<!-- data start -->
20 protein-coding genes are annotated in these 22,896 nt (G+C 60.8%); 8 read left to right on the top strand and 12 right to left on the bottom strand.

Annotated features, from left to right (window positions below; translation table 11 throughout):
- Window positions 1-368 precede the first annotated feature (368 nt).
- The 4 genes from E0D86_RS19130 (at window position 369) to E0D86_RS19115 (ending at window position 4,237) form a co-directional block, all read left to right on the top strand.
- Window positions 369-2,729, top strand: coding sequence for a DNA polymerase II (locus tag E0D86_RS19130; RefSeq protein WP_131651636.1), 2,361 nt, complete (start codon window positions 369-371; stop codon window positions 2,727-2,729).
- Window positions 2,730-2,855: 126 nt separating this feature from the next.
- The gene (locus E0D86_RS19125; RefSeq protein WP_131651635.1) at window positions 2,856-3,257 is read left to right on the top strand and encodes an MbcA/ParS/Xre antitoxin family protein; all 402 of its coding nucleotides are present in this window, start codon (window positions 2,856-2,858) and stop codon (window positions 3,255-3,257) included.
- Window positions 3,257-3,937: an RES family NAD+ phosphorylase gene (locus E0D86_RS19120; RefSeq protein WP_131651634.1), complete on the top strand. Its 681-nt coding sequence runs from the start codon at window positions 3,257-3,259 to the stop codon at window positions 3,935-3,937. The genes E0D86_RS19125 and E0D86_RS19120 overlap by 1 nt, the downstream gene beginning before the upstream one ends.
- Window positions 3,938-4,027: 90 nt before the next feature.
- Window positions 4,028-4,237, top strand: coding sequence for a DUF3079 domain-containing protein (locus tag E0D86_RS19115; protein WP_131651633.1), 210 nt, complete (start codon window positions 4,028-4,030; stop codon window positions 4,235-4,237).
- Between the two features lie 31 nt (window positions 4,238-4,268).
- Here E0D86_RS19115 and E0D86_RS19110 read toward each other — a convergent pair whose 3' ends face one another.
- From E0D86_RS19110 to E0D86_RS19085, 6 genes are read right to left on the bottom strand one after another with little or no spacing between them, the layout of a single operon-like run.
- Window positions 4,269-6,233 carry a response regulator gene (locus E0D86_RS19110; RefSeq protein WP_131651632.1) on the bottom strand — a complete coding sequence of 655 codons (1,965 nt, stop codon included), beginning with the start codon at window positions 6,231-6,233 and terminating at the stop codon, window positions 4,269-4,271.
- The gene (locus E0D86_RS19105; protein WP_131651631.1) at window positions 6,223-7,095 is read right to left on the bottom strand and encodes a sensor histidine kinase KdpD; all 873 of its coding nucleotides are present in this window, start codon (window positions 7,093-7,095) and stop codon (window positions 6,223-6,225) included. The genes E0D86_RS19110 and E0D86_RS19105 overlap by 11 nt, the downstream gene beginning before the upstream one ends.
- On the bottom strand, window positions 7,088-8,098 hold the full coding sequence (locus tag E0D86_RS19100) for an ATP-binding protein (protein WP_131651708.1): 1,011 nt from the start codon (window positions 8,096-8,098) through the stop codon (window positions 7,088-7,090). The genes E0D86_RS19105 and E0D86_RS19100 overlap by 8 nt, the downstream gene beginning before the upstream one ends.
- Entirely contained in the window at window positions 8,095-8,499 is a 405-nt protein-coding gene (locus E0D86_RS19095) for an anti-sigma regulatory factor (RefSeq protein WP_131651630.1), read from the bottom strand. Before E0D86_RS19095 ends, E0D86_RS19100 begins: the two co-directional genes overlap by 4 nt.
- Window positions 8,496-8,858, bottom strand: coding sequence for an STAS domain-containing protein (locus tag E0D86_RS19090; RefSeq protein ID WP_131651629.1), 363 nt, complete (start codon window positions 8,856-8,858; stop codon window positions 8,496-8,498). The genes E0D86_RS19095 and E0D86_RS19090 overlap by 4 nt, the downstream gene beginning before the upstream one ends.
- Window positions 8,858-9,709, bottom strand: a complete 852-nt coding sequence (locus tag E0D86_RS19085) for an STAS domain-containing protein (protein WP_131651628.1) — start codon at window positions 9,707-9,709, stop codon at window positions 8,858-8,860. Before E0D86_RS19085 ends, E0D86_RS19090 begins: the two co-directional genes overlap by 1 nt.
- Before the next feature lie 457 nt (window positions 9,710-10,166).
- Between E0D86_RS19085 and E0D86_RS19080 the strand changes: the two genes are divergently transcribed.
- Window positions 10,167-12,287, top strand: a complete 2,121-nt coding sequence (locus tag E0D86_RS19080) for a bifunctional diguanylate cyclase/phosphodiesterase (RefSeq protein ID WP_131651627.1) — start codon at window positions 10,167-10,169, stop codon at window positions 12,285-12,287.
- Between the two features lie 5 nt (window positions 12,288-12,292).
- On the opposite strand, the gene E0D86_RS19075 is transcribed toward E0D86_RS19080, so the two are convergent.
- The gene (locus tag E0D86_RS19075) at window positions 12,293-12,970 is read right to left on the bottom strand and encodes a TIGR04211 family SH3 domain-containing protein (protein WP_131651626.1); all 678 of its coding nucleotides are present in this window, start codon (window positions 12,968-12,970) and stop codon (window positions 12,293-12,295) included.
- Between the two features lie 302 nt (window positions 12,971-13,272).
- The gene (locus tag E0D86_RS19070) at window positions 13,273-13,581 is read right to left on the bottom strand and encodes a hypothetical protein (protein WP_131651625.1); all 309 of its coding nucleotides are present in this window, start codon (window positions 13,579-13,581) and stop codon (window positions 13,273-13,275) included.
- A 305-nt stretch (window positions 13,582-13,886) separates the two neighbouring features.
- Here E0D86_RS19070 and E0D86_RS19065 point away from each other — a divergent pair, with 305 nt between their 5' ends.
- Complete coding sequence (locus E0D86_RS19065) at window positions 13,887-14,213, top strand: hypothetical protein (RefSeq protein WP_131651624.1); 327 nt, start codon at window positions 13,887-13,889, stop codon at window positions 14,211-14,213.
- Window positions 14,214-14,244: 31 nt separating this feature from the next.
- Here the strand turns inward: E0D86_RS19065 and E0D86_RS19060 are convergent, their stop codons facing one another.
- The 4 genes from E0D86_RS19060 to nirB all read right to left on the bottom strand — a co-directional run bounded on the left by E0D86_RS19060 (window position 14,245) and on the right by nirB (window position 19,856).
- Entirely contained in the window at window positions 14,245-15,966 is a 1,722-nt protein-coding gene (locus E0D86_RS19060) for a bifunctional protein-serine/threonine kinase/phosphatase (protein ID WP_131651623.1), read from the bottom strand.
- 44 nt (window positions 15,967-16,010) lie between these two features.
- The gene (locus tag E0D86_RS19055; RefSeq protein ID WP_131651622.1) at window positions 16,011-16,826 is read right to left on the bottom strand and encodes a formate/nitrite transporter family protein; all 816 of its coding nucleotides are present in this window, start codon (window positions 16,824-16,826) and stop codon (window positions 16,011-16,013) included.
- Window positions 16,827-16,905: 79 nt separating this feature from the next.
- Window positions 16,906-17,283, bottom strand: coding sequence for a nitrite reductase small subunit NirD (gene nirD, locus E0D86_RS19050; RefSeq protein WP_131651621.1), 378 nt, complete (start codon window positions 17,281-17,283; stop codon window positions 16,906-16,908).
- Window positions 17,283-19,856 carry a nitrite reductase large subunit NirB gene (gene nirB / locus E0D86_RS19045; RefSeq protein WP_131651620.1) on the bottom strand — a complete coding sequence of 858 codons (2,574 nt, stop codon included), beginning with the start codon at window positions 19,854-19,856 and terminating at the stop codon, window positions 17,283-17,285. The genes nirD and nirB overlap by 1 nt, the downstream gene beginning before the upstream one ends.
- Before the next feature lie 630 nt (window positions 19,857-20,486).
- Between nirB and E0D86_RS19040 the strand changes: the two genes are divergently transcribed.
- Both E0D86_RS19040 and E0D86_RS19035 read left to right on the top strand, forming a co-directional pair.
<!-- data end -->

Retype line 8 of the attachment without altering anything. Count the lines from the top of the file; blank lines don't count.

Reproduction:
- Window positions 3,257-3,937: an RES family NAD+ phosphorylase gene (locus E0D86_RS19120; RefSeq protein WP_131651634.1), complete on the top strand. Its 681-nt coding sequence runs from the start codon at window positions 3,257-3,259 to the stop codon at window positions 3,935-3,937. The genes E0D86_RS19125 and E0D86_RS19120 overlap by 1 nt, the downstream gene beginning before the upstream one ends.